8 Questions to Ask When Buying a Pipette
- What key ergonomic features does the pipette have? How do the ergonomic features compare to other providers’ pipettes?
- What are the accuracy and precision specifications of the pipette and how were they determined?
- What types of services are offered for this product? Preventive maintenance? Calibration? Repair?
- Where was the pipette manufactured?
- Does the company offer programs to help improve the user’s pipetting technique?
- Does the company offer pipettes that can be used for volatile and viscous solutions as well as aqueous solutions?
- Does this pipette come in a range of volumes and, if so, what are the volumes?
- What types of pipettes does the company offer? Multi-channel, electronic, 96-well plate, or automated?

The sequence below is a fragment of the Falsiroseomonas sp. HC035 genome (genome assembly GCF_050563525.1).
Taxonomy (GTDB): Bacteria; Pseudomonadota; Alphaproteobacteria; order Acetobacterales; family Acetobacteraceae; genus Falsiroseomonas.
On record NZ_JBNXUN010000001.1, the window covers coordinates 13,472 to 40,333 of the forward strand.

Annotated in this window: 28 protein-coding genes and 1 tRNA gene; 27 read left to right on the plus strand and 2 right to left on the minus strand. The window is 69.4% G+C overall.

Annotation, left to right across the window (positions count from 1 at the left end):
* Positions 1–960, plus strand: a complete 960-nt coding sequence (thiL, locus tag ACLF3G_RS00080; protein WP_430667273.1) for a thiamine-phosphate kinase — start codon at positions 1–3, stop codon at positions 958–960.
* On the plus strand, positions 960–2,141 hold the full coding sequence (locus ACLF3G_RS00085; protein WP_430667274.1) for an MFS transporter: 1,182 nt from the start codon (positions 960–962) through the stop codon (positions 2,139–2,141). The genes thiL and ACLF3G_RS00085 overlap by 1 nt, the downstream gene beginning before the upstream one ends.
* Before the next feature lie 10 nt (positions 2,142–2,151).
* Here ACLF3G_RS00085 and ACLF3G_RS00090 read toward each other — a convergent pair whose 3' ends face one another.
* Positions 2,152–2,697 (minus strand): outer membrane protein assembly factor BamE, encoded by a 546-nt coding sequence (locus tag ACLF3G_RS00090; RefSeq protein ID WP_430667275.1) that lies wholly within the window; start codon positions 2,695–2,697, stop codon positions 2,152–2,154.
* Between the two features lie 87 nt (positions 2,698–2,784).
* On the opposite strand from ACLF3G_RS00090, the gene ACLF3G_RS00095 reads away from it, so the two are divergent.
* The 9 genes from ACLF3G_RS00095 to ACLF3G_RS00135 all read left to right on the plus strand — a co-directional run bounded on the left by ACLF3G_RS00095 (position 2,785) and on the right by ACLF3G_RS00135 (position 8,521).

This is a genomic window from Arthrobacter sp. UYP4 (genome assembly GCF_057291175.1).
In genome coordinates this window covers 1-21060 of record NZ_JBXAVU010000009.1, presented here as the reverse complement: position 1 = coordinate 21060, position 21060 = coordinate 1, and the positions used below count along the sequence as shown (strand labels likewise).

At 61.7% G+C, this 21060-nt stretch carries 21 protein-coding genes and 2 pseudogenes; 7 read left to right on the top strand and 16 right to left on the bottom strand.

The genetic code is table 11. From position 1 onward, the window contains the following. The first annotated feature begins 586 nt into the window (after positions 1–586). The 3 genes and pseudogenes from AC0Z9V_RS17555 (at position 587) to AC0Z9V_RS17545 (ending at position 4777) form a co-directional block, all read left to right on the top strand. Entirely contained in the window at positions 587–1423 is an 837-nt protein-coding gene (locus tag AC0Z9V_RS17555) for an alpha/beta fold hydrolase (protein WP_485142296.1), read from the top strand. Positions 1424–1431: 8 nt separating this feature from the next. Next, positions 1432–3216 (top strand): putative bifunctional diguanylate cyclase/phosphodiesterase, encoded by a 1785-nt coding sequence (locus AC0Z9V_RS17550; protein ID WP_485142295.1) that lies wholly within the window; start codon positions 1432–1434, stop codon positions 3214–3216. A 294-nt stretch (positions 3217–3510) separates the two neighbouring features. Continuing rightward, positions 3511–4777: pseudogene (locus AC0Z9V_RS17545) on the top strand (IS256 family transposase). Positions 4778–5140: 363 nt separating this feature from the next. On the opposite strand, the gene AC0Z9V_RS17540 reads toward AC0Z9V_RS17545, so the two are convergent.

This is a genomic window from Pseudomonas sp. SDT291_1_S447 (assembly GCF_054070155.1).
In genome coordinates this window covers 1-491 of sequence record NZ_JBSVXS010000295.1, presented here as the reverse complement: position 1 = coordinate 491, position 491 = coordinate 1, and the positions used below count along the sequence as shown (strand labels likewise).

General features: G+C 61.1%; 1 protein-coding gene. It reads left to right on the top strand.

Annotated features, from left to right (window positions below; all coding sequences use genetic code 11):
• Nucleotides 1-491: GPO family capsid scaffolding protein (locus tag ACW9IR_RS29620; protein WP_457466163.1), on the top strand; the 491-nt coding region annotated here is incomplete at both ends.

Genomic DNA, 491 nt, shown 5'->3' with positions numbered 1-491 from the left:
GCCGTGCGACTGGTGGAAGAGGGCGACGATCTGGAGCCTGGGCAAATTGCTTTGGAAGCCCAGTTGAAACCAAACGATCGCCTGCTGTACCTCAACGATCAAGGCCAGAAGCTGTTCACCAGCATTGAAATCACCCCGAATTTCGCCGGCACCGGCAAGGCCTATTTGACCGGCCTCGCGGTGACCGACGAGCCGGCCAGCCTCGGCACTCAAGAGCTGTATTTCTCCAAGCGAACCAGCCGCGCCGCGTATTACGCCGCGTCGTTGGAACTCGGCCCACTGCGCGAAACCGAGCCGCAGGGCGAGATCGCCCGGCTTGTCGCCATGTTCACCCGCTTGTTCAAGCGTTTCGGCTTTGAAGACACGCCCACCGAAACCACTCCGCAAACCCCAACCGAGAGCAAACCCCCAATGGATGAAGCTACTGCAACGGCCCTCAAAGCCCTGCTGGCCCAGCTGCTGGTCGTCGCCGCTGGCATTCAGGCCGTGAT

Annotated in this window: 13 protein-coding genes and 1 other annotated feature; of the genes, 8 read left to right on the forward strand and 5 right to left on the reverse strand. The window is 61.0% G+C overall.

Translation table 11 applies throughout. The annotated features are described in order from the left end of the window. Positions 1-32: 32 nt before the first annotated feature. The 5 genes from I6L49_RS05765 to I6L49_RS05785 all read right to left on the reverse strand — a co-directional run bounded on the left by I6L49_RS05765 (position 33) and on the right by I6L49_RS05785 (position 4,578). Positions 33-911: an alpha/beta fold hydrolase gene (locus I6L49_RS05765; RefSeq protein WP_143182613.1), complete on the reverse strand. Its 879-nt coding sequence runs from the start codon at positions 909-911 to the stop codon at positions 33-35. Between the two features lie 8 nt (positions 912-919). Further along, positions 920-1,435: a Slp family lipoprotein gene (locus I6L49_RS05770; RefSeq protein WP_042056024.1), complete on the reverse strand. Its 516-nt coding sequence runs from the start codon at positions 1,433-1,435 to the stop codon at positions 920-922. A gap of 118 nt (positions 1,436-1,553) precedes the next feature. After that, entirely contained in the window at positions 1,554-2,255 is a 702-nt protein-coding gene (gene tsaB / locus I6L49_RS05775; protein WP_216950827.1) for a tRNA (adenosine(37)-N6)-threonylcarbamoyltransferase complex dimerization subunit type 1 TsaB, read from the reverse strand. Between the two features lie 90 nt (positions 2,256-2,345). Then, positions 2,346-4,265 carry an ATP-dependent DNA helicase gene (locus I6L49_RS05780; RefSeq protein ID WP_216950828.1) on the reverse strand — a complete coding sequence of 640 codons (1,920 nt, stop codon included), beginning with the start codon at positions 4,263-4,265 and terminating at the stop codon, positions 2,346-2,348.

Long pipetting sessions hold the potential for workers to develop ergonomic injuries. Traditionally, operators combat repetitive strain by sitting properly, taking regular breaks, and following training. But pipette design is now playing a role in reducing strain as well. Examples of design changes include ultralight pipettes, positioning plungers in more user-friendly configurations, using electronic pipetting, and reducing frictional forces that translate to strain. When pipetting, the wrist should be relaxed—not extended, flexed, or rotated. The shape of the pipette hilt might affect the posture of the wrist. Proper working height is also important during pipetting.
To help narrow down your search for the right microplate reader, see our Pipettes Product Finder: www.labmanager.com/productfinder/pipettes
For all you need to know about pipettes, see: www.labmanager.com/pipettes
Find out how the laboratory pipette has developed and improved over the past 200+ years in our free infographic: LabManager.com/pipette-evolution